A multipurpose bond ordinance to be considered by City Council next week includes $165,000 for equipment and improvements for a police community assistance center currently undergoing renovations on East Cherry Street. The governing body is scheduled to approve several bond ordinances at its meeting on April 11.
The $1-million bond ordinance, which includes the purchase of various equipment and improvements, calls for a down payment of $8,250 and issuing $156,750 in bonds. The city acquired the former Beverage Shop building at 52 E. Cherry St. last spring from the Rahway Center Partnership for $80,000 and plans for the police center were announced last fall.
The $165,000 is for “pretty much everything we need to open the building as a police facility,” said Police Chief John Rodger, including furniture and equipment, such as IT infrastructure, for a 30-capacity conference room. Rodger said the interior has been slightly redesigned and the Juvenile Detective Bureau will be moved into the building full time. The video system for East Cherry Street also will be moved there and cameras will be added for Lot B and the driveway accessing it from East Cherry Street.
Renovations to the center have counted on donations to this point, said Rodger, estimating that less than $15,000 has been spent so far. Pending expenses including flooring, ceiling and Sheetrock work, the chief said, adding that he’s working on getting all material donated for the electrical work as well as volunteers from an electrical union to do the work.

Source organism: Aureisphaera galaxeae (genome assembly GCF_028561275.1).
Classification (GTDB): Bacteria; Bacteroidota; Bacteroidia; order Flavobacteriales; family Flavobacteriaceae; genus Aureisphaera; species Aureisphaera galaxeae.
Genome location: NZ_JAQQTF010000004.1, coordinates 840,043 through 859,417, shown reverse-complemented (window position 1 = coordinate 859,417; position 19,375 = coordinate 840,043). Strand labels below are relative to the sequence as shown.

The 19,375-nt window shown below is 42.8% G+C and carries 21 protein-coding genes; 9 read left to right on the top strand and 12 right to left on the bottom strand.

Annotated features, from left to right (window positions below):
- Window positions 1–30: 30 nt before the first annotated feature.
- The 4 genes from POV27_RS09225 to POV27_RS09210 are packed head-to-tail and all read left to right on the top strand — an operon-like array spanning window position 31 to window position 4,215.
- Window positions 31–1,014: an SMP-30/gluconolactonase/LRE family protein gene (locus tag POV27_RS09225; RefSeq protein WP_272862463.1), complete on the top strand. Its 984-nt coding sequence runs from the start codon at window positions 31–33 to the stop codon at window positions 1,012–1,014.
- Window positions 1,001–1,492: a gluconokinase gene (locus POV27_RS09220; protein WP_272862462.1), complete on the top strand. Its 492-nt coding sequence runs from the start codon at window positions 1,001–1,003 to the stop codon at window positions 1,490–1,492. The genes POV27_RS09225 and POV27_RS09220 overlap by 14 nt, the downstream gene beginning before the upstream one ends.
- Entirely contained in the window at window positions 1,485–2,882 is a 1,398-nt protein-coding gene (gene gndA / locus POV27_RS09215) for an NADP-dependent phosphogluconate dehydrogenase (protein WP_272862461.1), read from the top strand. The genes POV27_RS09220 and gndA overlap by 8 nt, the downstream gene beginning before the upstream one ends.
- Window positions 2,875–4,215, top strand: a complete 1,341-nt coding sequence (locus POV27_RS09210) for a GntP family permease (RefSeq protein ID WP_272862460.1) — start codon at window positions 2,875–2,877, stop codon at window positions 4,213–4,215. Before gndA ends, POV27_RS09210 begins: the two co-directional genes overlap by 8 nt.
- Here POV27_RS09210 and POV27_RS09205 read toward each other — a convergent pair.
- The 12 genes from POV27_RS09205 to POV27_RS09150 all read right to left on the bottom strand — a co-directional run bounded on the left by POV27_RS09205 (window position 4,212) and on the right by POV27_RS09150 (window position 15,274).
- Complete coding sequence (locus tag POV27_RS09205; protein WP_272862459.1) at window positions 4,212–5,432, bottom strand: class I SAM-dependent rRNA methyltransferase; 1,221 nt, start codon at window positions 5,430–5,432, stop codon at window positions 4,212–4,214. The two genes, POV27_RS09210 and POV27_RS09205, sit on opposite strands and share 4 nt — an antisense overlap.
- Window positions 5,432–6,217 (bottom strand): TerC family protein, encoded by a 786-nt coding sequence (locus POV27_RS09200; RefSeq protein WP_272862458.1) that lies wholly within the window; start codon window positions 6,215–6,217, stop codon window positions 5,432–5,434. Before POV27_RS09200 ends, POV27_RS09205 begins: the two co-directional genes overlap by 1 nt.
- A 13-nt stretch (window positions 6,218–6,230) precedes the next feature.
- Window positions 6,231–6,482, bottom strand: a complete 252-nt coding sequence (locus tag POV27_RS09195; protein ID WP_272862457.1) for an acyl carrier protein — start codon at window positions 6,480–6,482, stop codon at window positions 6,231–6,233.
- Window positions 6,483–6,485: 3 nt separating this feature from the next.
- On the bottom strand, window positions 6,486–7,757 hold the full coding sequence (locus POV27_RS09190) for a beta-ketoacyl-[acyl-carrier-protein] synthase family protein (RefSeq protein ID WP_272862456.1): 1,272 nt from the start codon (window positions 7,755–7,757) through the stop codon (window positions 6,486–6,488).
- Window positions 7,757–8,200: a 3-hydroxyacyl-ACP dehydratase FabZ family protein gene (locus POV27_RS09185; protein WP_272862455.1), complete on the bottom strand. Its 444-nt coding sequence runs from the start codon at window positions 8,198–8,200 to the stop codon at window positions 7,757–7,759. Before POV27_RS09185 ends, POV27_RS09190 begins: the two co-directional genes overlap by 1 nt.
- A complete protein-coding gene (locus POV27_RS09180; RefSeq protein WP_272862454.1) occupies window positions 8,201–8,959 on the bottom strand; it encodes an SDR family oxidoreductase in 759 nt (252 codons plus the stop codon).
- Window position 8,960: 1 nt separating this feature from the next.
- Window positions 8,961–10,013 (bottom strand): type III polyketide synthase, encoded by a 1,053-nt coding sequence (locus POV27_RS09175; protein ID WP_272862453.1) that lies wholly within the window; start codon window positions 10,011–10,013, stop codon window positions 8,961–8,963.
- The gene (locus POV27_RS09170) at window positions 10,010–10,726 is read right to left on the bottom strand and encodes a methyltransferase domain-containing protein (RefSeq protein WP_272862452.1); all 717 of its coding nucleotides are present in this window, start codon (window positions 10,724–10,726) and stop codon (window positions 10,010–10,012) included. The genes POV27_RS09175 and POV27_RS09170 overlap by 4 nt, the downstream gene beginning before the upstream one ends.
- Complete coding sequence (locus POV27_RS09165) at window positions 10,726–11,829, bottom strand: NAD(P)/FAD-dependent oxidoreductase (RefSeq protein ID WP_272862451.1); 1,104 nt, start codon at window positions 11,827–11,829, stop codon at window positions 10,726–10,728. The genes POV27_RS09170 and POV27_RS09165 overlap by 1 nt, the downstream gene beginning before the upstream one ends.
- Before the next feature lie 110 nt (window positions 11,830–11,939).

This Wall Street Journal story from last week, All Not Cake on Hoboken’s Washington Street, indicates that even everyone’s favorite cool city is having some difficulty when it comes to retail tenants. About a dozen storefronts along an eight-block stretch of downtown are currently closed, though some new tenants are on the way, according to the WSJ story. Rents vary, with spaces closer to the train station more expensive, as much as $100 per square foot while uptown locations rent for as little as $2 or $3 per foot.